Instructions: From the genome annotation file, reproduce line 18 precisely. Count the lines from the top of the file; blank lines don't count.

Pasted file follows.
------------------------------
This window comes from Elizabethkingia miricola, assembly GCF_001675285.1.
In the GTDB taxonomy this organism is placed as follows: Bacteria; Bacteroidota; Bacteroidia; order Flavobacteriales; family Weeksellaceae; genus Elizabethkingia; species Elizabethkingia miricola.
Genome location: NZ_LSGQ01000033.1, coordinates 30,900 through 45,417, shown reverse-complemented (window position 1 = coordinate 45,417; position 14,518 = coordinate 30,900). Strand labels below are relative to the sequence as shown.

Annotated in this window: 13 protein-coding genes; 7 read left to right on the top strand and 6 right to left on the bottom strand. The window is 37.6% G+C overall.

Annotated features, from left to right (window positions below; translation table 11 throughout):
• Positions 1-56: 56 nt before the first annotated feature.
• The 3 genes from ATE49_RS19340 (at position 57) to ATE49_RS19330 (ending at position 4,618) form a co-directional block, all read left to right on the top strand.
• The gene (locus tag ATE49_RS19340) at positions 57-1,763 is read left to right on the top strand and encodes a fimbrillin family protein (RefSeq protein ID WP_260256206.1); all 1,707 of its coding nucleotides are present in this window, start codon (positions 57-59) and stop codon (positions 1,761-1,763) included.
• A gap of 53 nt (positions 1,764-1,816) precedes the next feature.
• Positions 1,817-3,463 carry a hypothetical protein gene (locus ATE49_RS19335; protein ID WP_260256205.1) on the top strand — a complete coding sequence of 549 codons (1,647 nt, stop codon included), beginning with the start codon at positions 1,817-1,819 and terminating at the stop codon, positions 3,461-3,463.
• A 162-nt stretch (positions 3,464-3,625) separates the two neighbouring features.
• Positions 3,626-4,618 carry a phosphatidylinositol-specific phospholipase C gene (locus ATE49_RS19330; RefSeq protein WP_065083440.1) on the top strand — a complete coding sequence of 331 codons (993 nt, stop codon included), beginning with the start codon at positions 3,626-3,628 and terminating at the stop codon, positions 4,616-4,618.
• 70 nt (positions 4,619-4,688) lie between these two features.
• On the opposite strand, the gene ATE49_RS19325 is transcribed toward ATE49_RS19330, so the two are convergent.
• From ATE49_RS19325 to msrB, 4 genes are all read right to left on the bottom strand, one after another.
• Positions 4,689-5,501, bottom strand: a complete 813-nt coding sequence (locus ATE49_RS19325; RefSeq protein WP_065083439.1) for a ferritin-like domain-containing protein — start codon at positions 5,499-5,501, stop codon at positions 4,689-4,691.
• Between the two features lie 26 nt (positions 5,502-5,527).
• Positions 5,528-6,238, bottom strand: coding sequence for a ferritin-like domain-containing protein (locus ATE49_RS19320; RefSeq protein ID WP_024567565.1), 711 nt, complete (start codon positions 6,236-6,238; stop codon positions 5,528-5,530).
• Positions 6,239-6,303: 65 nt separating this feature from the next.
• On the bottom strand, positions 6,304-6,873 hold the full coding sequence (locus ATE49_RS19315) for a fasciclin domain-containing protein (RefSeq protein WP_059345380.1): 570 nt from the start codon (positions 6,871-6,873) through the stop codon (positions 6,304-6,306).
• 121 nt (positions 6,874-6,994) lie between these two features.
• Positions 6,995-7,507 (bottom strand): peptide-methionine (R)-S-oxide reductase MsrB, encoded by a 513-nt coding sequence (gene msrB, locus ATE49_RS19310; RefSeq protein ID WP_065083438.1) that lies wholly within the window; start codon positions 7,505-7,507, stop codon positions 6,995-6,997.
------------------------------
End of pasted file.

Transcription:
• Positions 5,528-6,238, bottom strand: coding sequence for a ferritin-like domain-containing protein (locus ATE49_RS19320; RefSeq protein ID WP_024567565.1), 711 nt, complete (start codon positions 6,236-6,238; stop codon positions 5,528-5,530).